LONDON — It is clear that the U.S. national team has been in quite a strange place for the last 13 months. And not good, strange.
[ MORE: Angry Pulisic hits out ]
Since Dave Sarachan took charge on an interim basis last October after the huge blow of not making the 2018 World Cup, the U.S. have played friendly and friendly and used over 50 players to try and find out whatever they can about the next crop of talent.
But what is the end game? What direction are the U.S. heading in?
Against a reserve England side at Wembley on Thursday, Sarachan’s youngsters started slowly and never fully recovered despite Christian Pulisic and Bobby Wood going close to scoring in each half. They were outclassed throughout the 3-0 defeat and their play lacked a cutting edge. This result, and performance, was the most disappointing since last October. The current U.S. roster simply couldn’t cope with England’s disinterested back up team.
Subconsciously the U.S. players must feel like they’re stuck in a holding pattern until the next permanent head coach arrives. They know their efforts in training may go unnoticed and everyone will soon be starting with a clean slate.
The fans, players and everyone who watches the team want the next step now. They want to move on from the wreckage of World Cup qualification failure.
Sarachan has done all he can to push these players on and give them chances, but with so many players coming in and out of the team, the disjointed nature of the USMNT’s recent displays are to be expected.
As the reports of Gregg Berhalter set to take charge rumble on for at least another few weeks, a lack of direction appears to be hurting this team badly.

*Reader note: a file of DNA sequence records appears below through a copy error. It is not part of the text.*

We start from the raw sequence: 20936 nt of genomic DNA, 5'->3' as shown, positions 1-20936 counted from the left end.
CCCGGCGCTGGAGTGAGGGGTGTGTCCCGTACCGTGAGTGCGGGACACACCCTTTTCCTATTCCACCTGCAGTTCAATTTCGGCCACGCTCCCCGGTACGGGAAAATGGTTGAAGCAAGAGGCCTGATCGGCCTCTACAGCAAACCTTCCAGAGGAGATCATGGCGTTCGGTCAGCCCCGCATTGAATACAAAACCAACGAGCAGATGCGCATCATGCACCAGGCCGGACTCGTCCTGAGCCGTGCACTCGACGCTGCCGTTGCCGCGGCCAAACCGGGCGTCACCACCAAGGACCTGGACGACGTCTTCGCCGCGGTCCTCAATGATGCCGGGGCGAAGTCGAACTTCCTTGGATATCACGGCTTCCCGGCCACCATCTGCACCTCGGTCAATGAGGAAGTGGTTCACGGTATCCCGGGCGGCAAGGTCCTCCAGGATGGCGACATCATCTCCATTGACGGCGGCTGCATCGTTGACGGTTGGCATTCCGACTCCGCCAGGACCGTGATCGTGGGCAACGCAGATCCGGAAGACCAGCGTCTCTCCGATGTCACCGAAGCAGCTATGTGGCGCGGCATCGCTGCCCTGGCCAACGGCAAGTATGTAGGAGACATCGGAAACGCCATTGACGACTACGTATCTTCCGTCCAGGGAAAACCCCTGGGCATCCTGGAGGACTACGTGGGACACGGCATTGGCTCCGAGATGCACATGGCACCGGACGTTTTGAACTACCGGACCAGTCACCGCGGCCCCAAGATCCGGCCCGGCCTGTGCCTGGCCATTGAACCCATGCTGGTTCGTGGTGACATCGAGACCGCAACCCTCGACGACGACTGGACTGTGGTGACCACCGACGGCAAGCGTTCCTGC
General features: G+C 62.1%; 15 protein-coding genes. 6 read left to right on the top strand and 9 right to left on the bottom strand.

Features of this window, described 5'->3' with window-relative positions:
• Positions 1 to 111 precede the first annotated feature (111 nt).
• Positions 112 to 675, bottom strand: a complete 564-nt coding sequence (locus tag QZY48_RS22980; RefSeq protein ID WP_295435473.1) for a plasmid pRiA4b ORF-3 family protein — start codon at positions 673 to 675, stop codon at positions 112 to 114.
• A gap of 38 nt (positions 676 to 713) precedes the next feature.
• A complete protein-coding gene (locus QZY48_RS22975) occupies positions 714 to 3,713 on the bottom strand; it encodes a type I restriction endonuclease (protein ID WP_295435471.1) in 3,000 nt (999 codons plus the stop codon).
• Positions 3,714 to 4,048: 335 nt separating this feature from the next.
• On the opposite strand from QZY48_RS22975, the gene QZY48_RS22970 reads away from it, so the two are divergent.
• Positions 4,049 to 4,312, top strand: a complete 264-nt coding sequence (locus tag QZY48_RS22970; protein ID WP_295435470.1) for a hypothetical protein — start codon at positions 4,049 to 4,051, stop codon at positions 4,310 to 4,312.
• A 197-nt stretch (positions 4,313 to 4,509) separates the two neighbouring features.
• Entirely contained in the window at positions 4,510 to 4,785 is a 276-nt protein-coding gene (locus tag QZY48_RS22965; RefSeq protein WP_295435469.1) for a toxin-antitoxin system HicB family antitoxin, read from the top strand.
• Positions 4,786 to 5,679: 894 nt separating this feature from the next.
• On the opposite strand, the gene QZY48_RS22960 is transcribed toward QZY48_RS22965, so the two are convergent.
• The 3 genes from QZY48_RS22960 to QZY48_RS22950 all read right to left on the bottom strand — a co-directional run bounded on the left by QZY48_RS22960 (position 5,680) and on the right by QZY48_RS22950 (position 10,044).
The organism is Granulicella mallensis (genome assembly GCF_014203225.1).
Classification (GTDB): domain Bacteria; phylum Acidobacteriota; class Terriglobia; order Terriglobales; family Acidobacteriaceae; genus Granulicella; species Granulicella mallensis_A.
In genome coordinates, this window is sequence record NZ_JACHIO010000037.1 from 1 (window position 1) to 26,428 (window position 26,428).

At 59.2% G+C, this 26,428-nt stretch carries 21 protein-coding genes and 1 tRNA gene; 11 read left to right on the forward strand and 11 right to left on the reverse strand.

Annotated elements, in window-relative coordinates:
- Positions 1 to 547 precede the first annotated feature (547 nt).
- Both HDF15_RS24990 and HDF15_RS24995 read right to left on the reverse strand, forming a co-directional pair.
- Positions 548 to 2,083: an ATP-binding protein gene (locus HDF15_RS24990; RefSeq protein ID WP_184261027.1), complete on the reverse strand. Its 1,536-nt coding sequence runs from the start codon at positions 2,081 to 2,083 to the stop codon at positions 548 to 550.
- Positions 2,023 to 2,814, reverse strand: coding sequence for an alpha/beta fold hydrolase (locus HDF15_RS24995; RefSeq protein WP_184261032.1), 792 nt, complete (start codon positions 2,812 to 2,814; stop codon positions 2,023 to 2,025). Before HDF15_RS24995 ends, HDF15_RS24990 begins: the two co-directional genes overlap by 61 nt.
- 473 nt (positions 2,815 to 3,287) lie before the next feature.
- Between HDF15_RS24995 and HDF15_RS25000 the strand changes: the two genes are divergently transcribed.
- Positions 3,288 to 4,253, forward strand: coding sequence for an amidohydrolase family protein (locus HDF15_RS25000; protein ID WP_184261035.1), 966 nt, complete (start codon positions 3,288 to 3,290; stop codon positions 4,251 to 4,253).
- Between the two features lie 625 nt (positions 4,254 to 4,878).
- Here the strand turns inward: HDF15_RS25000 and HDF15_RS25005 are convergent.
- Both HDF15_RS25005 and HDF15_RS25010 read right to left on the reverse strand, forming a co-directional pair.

“Dave is doing what he can and obviously he wants to win these games too, just like we do,” Pulisic said. “It is going to help a lot once we get a permanent head coach, moving forward with a guy who has a real plan and a style we want to play. He is going to help us a lot.”
Pulisic is only saying what everyone is thinking.
Brad Guzan, who was the most experienced U.S. player on the pitch on Thursday with 60 caps, admitted that everyone connected with the USMNT wants this situation sorted out as quickly as possible.
“Everyone is eager to see who that is, not just the players, fans, Dave [Sarachan], everybody involved with U.S. Soccer,” Guzan said. “As a national team, of course you want that direction and whatnot but ultimately when you step across the white line to a certain extent tactics go out of the window and you have to be able to play with a bit of desire and fight. We probably showed them too much respect in the first half.”
Sarachan, to his credit, has been exceptional in his handling of this situation.
He has handed chances to young players against France, Colombia, Brazil and now England, and the way he has encouraged them to step up to the international level must be remembered a few years down the line when the likes of Pulisic, Weston McKennie, Tyler Adams and Tim Weah are in their prime.
“These fixtures are great fixtures for our young guys. There is a lot of lessons learned when you play teams like England and the form they’re in and and the way they play and the quality they have in a tough environment. It showed,” Sarachan said. “In my mind in the first half we were a little timid and allowed a little too much space, their spacing and movement was very challenging for our group. As much as we talked about it, watched and scouted England, it is still on the players to sort through that.”
Right now, the players need more support from someone they know is going to be around beyond next week. That lack of uncertainty is hurting the development of this team.
13 months on from being hired as an interim head coach, Sarachan is still in charge. This situation should have never been allowed to get to this stage. Of course, the U.S. Soccer Presidential election in February and a change of leadership impacted this situation, but USMNT General Manager Earnie Stewart, who started his new gig in August, should not have waited this long to bring in someone on a permanent basis.
The damage this ‘lost year’ will do on the USMNT long-term remains to be seen but it is clear everyone is pushing for one thing. A permanent head coach. Now.